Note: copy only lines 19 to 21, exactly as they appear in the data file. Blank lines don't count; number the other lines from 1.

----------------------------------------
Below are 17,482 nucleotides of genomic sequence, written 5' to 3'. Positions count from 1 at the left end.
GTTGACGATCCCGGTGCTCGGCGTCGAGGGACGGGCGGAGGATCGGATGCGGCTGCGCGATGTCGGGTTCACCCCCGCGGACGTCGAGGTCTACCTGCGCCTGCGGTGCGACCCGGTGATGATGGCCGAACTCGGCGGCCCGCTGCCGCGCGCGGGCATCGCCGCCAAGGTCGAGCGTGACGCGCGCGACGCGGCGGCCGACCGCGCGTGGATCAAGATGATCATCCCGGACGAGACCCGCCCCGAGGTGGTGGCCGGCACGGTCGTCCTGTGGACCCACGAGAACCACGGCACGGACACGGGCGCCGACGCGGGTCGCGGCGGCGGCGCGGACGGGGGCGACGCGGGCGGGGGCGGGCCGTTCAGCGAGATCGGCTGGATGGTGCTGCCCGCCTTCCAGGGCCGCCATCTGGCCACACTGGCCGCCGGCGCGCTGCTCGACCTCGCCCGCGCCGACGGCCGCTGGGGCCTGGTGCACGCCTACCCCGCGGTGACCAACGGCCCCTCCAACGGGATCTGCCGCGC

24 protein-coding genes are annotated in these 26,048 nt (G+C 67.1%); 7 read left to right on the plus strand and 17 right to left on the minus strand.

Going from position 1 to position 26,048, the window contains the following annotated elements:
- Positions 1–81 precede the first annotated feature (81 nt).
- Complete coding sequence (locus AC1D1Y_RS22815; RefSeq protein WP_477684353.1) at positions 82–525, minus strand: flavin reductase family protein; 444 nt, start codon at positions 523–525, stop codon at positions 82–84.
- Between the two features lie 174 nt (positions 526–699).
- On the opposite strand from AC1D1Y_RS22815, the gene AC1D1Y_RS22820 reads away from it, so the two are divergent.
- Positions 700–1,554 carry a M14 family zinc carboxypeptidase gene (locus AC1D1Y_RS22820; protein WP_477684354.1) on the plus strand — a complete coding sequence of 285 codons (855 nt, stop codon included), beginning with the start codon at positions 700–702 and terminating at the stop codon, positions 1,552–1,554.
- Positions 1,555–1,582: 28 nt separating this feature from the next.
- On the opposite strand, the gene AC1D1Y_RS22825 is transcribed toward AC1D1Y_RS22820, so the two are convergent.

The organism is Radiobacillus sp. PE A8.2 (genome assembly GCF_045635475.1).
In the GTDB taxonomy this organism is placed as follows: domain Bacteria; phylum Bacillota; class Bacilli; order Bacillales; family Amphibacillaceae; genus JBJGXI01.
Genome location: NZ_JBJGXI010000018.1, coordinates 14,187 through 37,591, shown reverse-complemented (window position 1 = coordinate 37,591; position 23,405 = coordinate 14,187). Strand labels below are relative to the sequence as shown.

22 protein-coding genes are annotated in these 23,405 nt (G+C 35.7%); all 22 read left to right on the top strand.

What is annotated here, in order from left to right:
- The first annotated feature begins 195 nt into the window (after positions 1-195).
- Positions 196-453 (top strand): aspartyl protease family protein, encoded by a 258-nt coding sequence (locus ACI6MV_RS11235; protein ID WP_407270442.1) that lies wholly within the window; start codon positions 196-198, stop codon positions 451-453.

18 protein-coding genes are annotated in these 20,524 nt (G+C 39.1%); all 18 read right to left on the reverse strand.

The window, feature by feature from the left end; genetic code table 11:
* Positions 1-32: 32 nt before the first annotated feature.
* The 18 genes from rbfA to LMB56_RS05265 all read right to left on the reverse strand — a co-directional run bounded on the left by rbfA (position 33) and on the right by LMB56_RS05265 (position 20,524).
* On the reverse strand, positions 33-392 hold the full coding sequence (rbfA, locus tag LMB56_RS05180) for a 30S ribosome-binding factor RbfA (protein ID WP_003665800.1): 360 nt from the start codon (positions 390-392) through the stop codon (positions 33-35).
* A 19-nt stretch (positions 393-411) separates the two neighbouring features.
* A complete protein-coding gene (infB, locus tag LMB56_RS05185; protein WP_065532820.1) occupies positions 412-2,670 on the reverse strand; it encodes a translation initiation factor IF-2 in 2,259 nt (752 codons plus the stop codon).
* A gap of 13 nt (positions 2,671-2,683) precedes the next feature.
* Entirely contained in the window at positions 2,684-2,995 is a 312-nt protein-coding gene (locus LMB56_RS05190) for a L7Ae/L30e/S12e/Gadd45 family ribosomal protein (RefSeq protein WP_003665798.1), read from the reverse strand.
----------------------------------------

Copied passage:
18 protein-coding genes are annotated in these 20,524 nt (G+C 39.1%); all 18 read right to left on the reverse strand.

The window, feature by feature from the left end; genetic code table 11:
* Positions 1-32: 32 nt before the first annotated feature.